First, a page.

The bad financial news at the end of this week focuses on the weak foundation of the two largest mortgage brokers Freddie Mac and Fannie Mae. These two businesses buy mortgages from originating banks, bundle them together, and then sell them to investors as mortgage-backed securities. As more and more Americans foreclose on their homes, Freddie Mac and Fannie Mae have had to dig into their cash reserves to continue to pay out the interest on the mortage-backed securities, even though they're no longer taking in the money from mortgages-gone-bad. In turn, the companies are having a hard time borrowing money to pay the interest owed to investors. It's another Bear Stearns.
Unfortunately, according to an article in the New York Times, it seems that tax payers may end up bailing out and paying investors their guaranteed interest on the mortgage-backed securities if Freddie and Fannie fail. The article argues that the two companies lobbied hard over the past decade for little oversight as their fortunes grew.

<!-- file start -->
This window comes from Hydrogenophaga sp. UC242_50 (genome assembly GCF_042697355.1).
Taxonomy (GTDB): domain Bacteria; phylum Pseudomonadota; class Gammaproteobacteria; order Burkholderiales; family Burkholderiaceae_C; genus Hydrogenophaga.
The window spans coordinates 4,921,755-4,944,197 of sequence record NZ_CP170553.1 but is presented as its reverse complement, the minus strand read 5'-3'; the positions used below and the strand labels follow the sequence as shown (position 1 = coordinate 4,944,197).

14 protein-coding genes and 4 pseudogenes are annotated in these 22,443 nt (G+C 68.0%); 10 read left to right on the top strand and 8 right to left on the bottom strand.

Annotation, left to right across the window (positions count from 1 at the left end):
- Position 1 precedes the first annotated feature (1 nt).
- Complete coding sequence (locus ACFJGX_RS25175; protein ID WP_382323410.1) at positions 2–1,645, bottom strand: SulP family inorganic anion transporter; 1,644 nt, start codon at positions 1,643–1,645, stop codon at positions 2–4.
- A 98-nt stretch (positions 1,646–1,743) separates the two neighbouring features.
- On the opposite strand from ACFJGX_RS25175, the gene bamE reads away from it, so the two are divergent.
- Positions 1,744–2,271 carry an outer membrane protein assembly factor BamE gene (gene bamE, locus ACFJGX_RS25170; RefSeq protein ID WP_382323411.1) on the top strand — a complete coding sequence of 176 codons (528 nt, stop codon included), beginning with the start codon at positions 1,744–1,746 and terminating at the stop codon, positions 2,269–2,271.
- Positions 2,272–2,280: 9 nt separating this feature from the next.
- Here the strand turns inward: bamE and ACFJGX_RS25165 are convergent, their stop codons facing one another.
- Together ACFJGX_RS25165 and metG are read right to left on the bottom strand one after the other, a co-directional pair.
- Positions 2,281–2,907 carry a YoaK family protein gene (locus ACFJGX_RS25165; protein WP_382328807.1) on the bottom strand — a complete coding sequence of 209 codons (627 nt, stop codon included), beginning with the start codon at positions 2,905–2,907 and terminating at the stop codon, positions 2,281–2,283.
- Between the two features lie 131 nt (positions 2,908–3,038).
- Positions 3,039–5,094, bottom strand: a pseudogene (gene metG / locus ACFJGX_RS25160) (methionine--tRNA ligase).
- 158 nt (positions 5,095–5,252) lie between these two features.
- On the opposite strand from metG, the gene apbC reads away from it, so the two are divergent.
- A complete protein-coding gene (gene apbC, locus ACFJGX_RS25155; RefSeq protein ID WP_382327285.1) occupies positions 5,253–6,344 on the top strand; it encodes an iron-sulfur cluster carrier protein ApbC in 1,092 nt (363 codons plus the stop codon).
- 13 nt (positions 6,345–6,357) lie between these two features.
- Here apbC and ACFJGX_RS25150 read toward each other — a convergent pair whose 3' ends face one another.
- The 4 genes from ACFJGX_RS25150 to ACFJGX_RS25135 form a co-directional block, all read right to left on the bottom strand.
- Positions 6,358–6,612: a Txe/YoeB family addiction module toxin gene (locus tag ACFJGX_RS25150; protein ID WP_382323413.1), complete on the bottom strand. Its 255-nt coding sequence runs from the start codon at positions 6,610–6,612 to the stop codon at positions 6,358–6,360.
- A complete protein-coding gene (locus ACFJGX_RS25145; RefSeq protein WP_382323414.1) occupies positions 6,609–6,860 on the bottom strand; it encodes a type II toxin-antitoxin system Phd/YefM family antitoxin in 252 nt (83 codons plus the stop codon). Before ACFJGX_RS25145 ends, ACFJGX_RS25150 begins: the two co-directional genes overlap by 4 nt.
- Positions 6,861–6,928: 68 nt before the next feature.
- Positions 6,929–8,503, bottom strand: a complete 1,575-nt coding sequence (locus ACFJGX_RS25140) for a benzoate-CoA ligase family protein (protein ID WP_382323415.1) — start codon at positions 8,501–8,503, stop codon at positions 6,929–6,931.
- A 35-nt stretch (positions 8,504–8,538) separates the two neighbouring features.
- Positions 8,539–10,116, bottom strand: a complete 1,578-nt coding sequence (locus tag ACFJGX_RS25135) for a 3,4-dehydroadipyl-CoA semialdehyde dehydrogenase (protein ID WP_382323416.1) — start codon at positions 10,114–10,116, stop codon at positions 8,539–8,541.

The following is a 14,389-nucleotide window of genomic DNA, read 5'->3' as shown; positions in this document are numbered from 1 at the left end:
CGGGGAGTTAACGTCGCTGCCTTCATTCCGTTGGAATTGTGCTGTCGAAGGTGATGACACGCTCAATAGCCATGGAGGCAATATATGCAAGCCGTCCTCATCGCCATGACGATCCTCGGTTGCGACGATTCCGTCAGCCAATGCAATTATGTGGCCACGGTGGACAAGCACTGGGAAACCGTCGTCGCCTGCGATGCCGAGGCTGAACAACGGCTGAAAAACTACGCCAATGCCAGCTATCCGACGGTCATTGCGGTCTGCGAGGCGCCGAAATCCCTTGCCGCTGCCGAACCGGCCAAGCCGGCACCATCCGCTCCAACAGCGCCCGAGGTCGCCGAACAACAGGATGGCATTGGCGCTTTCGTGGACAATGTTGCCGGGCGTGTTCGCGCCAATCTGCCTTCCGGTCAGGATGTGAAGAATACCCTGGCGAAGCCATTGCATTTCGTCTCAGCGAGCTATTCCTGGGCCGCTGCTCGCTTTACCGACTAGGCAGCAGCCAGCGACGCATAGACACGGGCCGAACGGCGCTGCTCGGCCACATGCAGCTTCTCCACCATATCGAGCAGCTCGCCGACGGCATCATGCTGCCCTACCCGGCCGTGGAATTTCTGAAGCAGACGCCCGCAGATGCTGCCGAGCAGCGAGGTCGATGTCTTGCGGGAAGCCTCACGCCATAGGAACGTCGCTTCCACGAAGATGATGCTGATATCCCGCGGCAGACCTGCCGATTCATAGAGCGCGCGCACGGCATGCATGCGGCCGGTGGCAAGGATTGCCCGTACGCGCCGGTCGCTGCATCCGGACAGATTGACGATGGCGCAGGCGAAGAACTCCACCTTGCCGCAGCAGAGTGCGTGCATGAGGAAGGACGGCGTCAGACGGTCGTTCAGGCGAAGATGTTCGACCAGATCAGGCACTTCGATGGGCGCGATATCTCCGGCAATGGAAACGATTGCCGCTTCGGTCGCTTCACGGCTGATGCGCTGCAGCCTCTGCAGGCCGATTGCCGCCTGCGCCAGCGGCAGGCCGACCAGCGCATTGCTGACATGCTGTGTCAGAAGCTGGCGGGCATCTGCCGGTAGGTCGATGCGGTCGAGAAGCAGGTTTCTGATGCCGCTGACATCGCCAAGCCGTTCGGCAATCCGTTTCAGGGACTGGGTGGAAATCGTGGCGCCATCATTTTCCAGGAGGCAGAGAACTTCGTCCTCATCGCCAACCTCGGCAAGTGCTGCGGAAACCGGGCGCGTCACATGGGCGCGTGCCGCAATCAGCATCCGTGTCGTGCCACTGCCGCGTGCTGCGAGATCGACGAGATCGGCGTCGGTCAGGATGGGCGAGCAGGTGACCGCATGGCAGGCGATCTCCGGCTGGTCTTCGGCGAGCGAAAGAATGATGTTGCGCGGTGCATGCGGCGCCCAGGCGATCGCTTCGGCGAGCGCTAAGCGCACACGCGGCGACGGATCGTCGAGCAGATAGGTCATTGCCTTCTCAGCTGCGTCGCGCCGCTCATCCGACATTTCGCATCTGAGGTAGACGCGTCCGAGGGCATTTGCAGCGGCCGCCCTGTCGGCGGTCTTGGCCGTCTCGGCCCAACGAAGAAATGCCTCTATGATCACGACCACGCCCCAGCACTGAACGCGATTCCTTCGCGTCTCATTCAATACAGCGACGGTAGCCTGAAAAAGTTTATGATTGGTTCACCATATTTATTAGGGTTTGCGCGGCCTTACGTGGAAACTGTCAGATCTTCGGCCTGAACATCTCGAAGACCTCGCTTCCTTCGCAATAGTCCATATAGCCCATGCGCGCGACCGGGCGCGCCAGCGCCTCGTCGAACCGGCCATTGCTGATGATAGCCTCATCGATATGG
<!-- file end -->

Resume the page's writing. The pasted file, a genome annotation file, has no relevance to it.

Now that there's been a reversal of fortune, they turn to the government for a bailout.
Not only will the taxpayers pay, but people trying to secure mortgages, and stockholders who are being hammered by this current unstable market (earnings over the past 2 years have been erased in a matter of months) will pay.
The problem is that if the government doesn't do something, and the companies tank, it means the credit market will freeze up. And, that will hurt Americans broadly, too.
If there had been oversight. If government regulators had been doing their jobs. If Congress and the Fed had been engaging in proper oversight, perhaps we wouldn't be in this economic quagmire today. Regulation and regulators have a place in the free market. When they don't, the consequences can be dire.